www. Chemical Engineering Guy .comCycle of a Batchwww. Chemical Engineering Guy .com
TimetfTimethCycle of a Batchwww. Chemical Engineering Guy .com
TimetrTimeteCycle of a Batchwww. Chemical Engineering Guy .com
TimetcTimetkCycle TimeA normal cycle goes as:tf: time necessary to feedth: time necessary to heat/cool before RXNtr: time necessary to react that reactionte: time necessary to empty the reactortk: time necessary to heat/cool after RXNtc: time necessary to clean the reactor
The cycle starts again for a new batch:Cycle Time = tf + th + tr + te + tk+ tcwww. Chemical Engineering Guy .com
Cycle TimeThe fraction of time required to do the actual reaction vs. the total time
Must be near 1.0 as possibleIf near 0, then the time we spend is mainly to prepare the reactor for that specific reaction
Be sure not to mix the times when given in dataReaction time, feeding time, time needed to clean, time required to heat, time spent in maintenance, etc.Ratio = Time of Reaction/Time of cyclewww. Chemical Engineering Guy .comCycle Time ExerciseIftf: 25 minth: 2 hrtr: 6.7 hrte: 23 mintk: 1.2 hrtc: 30 min
What is the total Cycle Time?What is the fraction of time of that reaction vs. batch time?
Ratio = Time of Reaction/Time of cyclewww. Chemical Engineering Guy .com
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Cycle Time ExerciseIftf: 25 minth: 2 hrtr: 6.7 hrte: 23 mintk: 1.2 hrtc: 30 min
What is the total Cycle Time?What is the fraction of time of that reaction vs. batch time?
www. Chemical Engineering Guy .comRatio = Time of Reaction/Time of cycle
25+120+402+23+72+30 = 672 min
402/672 = 0.598This Material is only Available at
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Cycle Time ExerciseIftf: 25 minth: 2 hrtr: 6.7 hrte: 23 mintk: 1.2 hrtc: 30 min
What is the total Cycle Time?What is the fraction of time of that reaction vs. batch time?
www. Chemical Engineering Guy .comRatio = Time of Reaction/Time of cycle
25+120+402+23+72+30 = 672 min
402/672 = 0.598
60% of time the reactor is having a reaction40% is dead timeThis Material is only Available at
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Questions and ProblemsThere are 33 problems in this Chapter 4.I also included some extra problems and exercisesAll problems are solved in the next webpagewww.ChemicalEngineeringGuy.comCoursesReactor EngineeringSolved Problems SectionCH4 Isothermal Reactor Designwww. Chemical Engineering Guy .comSection 3
Continuous Stirred Tank Reactor Isothermal Designwww. Chemical Engineering Guy .comMethodology for Batch, CSTR, PFRGeneral Mole Balance EquationDesign Equation for Reactor Typera = f(X) given?Determine Rate Law f(CA)Use Stoichiometry TablesGasPhase with Pressure DropStartCombine:Mole BalanceDesign EquationRate Law + TablesPressure DropSolve themIf no change in moles and no Pressure Drop:Combine rate law and Stoichiometry TablesGet ra = f(X)Evaluate Equations. Solve. Analyze Data.Get Final AnswerEndYesNoPwww. Chemical Engineering Guy .comRevisiting the CSTRTypical liquidphase reactions!We will make the next assumptions:Well mixedNo change in volume/densityReactants enter at the same timeNo side reactionsFilling time may be neglected (tf = 0)Isothermal Operation
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Space time + CSTRLets force Space Time into our Design Equations in the CSTR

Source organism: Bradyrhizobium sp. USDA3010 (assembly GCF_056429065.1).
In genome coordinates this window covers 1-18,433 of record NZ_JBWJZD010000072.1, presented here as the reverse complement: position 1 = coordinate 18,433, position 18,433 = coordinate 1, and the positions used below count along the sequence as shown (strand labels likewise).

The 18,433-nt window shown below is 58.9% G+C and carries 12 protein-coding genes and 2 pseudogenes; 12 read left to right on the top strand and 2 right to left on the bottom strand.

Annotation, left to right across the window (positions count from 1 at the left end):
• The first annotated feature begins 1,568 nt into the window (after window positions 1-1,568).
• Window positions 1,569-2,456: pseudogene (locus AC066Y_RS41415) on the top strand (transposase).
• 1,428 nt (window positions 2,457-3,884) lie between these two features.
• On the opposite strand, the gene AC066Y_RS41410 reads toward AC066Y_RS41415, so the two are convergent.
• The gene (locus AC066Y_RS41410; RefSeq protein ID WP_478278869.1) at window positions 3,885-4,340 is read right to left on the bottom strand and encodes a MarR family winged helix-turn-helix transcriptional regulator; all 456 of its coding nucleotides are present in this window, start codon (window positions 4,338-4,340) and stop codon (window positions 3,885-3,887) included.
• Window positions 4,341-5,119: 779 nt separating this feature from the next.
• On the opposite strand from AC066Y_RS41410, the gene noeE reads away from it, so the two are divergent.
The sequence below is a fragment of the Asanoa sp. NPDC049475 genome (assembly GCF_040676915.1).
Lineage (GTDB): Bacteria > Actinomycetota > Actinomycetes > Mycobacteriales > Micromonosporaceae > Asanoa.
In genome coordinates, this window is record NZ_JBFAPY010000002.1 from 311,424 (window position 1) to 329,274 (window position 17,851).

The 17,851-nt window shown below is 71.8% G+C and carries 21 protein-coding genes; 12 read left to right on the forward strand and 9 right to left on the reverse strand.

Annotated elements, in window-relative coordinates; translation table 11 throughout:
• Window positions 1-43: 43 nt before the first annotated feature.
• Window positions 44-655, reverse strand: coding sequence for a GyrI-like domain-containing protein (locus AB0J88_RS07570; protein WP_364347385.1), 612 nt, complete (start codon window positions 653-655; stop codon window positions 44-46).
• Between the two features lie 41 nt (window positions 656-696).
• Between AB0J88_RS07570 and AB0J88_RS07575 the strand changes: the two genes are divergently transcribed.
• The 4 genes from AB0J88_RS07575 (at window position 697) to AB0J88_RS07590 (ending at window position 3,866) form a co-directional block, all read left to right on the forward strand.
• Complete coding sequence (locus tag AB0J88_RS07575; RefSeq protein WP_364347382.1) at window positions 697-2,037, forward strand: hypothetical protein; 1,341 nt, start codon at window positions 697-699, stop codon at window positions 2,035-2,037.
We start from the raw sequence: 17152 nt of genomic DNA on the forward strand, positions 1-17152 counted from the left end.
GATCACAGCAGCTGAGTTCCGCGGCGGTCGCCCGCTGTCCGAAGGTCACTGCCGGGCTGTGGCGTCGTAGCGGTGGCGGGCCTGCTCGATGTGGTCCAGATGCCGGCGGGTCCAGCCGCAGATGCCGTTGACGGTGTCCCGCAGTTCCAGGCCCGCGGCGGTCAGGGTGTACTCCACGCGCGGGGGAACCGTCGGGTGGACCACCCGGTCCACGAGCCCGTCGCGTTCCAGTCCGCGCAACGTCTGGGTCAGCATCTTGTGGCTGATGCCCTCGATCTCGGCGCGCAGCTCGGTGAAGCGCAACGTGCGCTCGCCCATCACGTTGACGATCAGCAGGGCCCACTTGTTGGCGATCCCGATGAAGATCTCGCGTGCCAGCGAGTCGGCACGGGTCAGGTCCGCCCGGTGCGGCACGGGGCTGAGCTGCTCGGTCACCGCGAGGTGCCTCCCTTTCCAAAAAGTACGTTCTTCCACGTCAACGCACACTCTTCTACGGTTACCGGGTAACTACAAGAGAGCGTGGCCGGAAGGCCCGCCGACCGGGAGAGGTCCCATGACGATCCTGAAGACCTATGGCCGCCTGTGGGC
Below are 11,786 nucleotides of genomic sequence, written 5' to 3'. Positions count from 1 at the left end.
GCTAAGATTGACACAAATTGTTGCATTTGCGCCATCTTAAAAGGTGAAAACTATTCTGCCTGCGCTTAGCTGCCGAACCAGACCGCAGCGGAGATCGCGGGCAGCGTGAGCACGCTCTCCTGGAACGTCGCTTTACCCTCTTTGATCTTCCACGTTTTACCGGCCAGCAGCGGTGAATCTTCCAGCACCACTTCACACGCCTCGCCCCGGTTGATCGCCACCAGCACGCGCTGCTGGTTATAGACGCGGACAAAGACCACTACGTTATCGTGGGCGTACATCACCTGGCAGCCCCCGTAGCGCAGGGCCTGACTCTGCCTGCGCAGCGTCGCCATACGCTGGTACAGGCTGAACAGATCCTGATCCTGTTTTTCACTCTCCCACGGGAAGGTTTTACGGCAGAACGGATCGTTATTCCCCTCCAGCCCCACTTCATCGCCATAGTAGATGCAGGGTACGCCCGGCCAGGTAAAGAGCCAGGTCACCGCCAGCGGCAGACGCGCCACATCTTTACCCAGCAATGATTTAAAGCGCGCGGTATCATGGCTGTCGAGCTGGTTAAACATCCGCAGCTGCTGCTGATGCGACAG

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FirstOrder Single CSTRwww. Chemical Engineering Guy .com
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The Dahmkhler NumberDimensionless numberquick estimate to know the degree of conversionRatio of Rate of reaction at entrance vs. Entering Flow Rate of AAlso ratio of rate of reaction vs. convection ratewww. Chemical Engineering Guy .com
Dahmkhler for CSTR 1st Order
www. Chemical Engineering Guy .comDahmkhler for CSTR 2nd Order
www. Chemical Engineering Guy .comDahmkhler for CSTR nth OrderVerify it by yourselfTry zeroth, third, and higher order
www. Chemical Engineering Guy .comThe Dahmkhler NumberRule of Thumb for DaIf Da > 10 Conversion may achieve 90%If Da < 0.1 Conversion will me max 10%Conversion in terms of Da Number www. Chemical Engineering Guy .com
CSTR and Da NumberWe will be using this for further analysis
The Dahmkhler Number help us analyze faster and easier 1st and 2nd Order reactions
Specially for Series or Parallel CSTReactors of the same characteristicsSizeTemperature
CSTR in SeriesSuppose we got 2 CSTRSame Size (Volume)Same Temperature of OperationSame k or constant rate Series Arrangement (dependent of previous)
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CSTR in SeriesNow lets suppose there are n reactors of same characteristics
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CSTR in Serieswww. Chemical Engineering Guy .com
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CSTR in Serieswww. Chemical Engineering Guy .com
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CSTR in Series
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CSTR in Series
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CSTR in SeriesWe get this equation
Obviously, as n increases, the conversion increases
If Da increases, conversion also increases!www. Chemical Engineering Guy .com
CSTR in Serieswww. Chemical Engineering Guy .com
Excel Spread Sheet Download in WebPage!Analysis of Number of ReactorsWe actually want Da increase, not nDa Number dependsVolume of tank (generally fixed)k Constant We can Increase Temperature!Volumetric Flow Rate We can Adjust it
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Analysis of Number of ReactorsTo increase conversion the most normal operation technique is:decrease volumetric flow rate (increase time in reactor)increase temperature
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CSTR in Parallel ArrangementsSuppose we got n CSTRSame Size (Volume)Same Temperature of OperationSame k or constant rate Parallel Arrangement (independent of each other)www. Chemical Engineering Guy .com
CSTR in Parallel ArrangementsConversion WILL be the same (same reactors)Rate of Reaction WILL be the sameTherefore, you need N tanks to get the total VolumeV = nVnFt = nFA0www. Chemical Engineering Guy .com
CSTR in Parallel ArrangementsIts like having 3 identical reactorsSame Volumes, Same Volumetric Flow, Same Flow Rates, Same k ConstantThe Total Volume 3 times that RKT volumeTotal Flow Rate 3 times that RKT Flow Rate